19. A holding tool of an intracardiac device for restoring functional elasticity of cardiac structures, in particular for the treatment of cardiomyopathies and valvulopathies, storing energy from the cardiac structures and ceding energy to the cardiac structures during the cardiac cycle; wherein the device has an elongated shape and is, at least partially, wound in coils along a given section and attachable to a cardiac wall; said coils being selected in material, number, and dimension to permit elastic elongation of the intracardiac device higher than 10% of the rest length of the intracardiac device; the holding tool comprising a holding unit having a variable configuration in order to maintain the intracardiac device in an at rest configuration and in an extended configuration in relation to the at rest configuration.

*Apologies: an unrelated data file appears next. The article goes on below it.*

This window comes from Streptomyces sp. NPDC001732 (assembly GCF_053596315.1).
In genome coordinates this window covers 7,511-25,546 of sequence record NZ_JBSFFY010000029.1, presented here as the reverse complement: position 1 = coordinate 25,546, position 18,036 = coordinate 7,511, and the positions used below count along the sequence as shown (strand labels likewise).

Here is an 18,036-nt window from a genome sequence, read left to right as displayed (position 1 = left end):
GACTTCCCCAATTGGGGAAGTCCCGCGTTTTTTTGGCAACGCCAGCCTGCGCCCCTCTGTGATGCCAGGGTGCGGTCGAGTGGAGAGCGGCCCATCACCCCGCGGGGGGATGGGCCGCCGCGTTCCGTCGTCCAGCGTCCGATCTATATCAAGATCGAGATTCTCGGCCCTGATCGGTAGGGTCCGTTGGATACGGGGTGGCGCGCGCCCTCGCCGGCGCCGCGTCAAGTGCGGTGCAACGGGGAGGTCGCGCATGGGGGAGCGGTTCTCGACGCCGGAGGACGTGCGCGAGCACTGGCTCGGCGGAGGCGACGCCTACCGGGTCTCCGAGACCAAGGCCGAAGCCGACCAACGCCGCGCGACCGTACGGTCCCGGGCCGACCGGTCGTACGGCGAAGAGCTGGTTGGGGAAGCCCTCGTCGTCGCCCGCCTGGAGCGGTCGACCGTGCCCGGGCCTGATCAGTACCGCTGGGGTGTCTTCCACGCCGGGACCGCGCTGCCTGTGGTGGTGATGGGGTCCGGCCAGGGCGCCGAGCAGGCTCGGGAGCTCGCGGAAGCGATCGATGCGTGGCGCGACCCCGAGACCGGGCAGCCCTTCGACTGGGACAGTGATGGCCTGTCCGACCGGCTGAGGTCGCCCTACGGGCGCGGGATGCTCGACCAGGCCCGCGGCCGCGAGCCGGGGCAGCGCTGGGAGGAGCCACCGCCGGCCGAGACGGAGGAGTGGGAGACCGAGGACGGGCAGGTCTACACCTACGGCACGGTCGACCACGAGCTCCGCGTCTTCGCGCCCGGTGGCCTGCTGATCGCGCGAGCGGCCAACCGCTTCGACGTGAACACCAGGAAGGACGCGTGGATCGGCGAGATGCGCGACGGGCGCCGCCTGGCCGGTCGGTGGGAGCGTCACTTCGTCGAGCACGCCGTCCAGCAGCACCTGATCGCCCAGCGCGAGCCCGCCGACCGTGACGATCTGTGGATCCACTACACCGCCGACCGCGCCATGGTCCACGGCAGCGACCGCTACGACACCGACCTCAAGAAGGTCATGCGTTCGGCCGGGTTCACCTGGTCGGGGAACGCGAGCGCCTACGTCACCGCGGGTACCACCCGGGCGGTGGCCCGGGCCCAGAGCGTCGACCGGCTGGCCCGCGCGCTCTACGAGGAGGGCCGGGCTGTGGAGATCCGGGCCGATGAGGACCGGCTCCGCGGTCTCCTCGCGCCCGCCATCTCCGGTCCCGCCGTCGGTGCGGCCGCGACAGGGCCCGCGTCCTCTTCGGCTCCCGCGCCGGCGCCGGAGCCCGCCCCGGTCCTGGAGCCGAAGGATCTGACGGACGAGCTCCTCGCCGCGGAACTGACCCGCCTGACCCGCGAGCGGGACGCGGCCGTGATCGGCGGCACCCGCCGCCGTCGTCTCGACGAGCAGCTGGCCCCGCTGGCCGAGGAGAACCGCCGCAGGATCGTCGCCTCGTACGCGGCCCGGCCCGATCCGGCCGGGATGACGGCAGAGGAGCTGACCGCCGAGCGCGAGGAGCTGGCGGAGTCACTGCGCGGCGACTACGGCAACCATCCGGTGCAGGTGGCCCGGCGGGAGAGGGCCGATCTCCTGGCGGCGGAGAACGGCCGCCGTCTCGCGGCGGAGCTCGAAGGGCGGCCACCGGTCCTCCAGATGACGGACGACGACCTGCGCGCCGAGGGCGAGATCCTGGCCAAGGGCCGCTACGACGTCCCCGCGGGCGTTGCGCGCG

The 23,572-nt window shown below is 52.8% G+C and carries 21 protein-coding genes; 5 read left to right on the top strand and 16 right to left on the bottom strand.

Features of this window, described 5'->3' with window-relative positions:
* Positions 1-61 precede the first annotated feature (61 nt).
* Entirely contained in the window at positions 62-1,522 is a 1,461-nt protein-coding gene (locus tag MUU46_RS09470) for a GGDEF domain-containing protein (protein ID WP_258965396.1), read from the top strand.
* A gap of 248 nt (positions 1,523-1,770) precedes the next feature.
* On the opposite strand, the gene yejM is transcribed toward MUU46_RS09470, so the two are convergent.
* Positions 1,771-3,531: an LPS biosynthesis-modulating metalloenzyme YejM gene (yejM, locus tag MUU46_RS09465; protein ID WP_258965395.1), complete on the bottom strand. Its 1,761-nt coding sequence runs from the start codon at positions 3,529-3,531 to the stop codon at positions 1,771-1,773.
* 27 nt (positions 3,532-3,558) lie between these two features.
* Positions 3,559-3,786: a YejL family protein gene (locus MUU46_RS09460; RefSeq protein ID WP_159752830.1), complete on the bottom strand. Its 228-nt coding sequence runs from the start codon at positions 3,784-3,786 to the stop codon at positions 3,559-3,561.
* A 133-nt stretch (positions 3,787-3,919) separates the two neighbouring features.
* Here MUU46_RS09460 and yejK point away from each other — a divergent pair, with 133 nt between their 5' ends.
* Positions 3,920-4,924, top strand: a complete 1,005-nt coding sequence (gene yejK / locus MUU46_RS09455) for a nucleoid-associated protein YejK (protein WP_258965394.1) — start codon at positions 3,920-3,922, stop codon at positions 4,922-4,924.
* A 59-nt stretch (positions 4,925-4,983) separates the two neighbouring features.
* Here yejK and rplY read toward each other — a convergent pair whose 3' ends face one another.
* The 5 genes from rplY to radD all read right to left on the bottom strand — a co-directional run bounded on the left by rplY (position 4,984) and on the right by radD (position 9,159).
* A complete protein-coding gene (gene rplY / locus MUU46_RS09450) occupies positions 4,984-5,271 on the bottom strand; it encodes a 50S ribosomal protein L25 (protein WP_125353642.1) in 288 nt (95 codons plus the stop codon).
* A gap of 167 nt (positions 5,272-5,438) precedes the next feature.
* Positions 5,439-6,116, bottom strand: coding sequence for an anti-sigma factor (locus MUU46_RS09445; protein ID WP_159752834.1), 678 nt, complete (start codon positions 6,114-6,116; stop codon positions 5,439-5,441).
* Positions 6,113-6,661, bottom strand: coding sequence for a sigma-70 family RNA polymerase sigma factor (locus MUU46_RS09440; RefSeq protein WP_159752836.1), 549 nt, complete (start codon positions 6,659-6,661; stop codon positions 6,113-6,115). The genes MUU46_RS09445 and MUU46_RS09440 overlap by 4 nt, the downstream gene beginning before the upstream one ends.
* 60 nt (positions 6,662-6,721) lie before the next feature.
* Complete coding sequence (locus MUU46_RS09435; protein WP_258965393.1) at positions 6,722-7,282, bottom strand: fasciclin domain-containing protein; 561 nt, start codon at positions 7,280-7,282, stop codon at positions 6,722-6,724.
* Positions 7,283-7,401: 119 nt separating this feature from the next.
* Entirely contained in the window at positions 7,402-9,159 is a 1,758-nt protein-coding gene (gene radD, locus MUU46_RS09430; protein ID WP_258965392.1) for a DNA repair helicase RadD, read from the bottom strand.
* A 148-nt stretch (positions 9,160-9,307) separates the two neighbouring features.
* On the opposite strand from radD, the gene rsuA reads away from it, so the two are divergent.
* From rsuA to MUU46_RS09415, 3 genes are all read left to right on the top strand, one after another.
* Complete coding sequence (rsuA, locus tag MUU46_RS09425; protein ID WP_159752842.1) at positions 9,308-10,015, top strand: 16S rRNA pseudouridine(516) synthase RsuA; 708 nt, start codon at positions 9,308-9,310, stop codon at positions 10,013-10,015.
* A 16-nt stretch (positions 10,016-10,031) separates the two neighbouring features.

20. The holding tool according to claim 19 comprising:
a frame
the holding unit mounted in a mobile manner on said frame
a driving member of the holding unit and conceived to arrange the holding unit between at least a first stable position to support the intracardiac device in the at rest configuration and a second stable position to support the intracardiac device in the extended configuration.
Description
FIELD OF THE INVENTION

The present invention relates to an intracardiac device for restoring elasticity of cardiac structures.

In particular, the present invention relates to a device for the treatment of cardiomyopathies and valvulopathies.

BACKGROUND OF THE INVENTION

In order to better understand cardiac dysfunctions such as cardiomyopathies and valvulopathies, object of the treatment and which affect the heart, we will provide a brief description of the heart structure and function.